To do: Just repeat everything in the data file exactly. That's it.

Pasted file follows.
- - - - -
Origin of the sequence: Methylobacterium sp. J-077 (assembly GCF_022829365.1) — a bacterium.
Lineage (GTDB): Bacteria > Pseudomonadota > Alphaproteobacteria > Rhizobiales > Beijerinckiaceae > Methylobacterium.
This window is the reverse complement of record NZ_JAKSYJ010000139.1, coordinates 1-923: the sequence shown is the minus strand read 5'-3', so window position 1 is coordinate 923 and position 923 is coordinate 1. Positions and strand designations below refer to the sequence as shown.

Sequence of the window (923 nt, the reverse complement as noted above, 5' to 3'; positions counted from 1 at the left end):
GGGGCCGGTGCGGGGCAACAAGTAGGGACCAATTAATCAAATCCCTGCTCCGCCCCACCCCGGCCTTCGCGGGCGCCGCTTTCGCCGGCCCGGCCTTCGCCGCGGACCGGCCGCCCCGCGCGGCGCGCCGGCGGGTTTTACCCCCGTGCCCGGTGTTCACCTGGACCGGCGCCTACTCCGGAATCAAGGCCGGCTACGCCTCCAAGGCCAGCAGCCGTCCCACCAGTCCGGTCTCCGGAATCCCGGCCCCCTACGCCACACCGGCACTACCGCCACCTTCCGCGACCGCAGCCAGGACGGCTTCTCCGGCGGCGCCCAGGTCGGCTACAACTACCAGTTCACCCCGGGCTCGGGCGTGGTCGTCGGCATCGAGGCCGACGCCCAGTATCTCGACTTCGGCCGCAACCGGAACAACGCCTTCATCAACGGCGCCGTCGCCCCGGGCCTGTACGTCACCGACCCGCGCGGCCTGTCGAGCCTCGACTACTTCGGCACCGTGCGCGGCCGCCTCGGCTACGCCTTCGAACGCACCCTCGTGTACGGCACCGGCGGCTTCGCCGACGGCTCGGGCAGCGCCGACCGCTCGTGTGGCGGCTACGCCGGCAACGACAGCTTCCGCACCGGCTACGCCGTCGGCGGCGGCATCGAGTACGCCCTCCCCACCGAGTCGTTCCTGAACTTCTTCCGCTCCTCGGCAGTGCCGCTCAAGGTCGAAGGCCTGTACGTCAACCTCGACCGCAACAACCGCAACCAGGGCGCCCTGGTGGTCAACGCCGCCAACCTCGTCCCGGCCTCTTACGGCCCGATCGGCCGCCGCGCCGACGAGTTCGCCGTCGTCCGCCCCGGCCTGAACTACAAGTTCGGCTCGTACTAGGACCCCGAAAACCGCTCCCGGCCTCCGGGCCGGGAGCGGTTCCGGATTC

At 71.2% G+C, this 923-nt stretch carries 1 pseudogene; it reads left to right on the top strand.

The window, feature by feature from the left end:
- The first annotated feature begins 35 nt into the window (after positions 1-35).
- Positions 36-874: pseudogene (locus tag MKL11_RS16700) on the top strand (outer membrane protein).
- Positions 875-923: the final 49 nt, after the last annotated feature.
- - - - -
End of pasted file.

Origin of the sequence: Methylobacterium sp. J-077 (assembly GCF_022829365.1) — a bacterium.
Lineage (GTDB): Bacteria > Pseudomonadota > Alphaproteobacteria > Rhizobiales > Beijerinckiaceae > Methylobacterium.
This window is the reverse complement of record NZ_JAKSYJ010000139.1, coordinates 1-923: the sequence shown is the minus strand read 5'-3', so window position 1 is coordinate 923 and position 923 is coordinate 1. Positions and strand designations below refer to the sequence as shown.

Sequence of the window (923 nt, the reverse complement as noted above, 5' to 3'; positions counted from 1 at the left end):
GGGGCCGGTGCGGGGCAACAAGTAGGGACCAATTAATCAAATCCCTGCTCCGCCCCACCCCGGCCTTCGCGGGCGCCGCTTTCGCCGGCCCGGCCTTCGCCGCGGACCGGCCGCCCCGCGCGGCGCGCCGGCGGGTTTTACCCCCGTGCCCGGTGTTCACCTGGACCGGCGCCTACTCCGGAATCAAGGCCGGCTACGCCTCCAAGGCCAGCAGCCGTCCCACCAGTCCGGTCTCCGGAATCCCGGCCCCCTACGCCACACCGGCACTACCGCCACCTTCCGCGACCGCAGCCAGGACGGCTTCTCCGGCGGCGCCCAGGTCGGCTACAACTACCAGTTCACCCCGGGCTCGGGCGTGGTCGTCGGCATCGAGGCCGACGCCCAGTATCTCGACTTCGGCCGCAACCGGAACAACGCCTTCATCAACGGCGCCGTCGCCCCGGGCCTGTACGTCACCGACCCGCGCGGCCTGTCGAGCCTCGACTACTTCGGCACCGTGCGCGGCCGCCTCGGCTACGCCTTCGAACGCACCCTCGTGTACGGCACCGGCGGCTTCGCCGACGGCTCGGGCAGCGCCGACCGCTCGTGTGGCGGCTACGCCGGCAACGACAGCTTCCGCACCGGCTACGCCGTCGGCGGCGGCATCGAGTACGCCCTCCCCACCGAGTCGTTCCTGAACTTCTTCCGCTCCTCGGCAGTGCCGCTCAAGGTCGAAGGCCTGTACGTCAACCTCGACCGCAACAACCGCAACCAGGGCGCCCTGGTGGTCAACGCCGCCAACCTCGTCCCGGCCTCTTACGGCCCGATCGGCCGCCGCGCCGACGAGTTCGCCGTCGTCCGCCCCGGCCTGAACTACAAGTTCGGCTCGTACTAGGACCCCGAAAACCGCTCCCGGCCTCCGGGCCGGGAGCGGTTCCGGATTC

At 71.2% G+C, this 923-nt stretch carries 1 pseudogene; it reads left to right on the top strand.

The window, feature by feature from the left end:
- The first annotated feature begins 35 nt into the window (after positions 1-35).
- Positions 36-874: pseudogene (locus tag MKL11_RS16700) on the top strand (outer membrane protein).
- Positions 875-923: the final 49 nt, after the last annotated feature.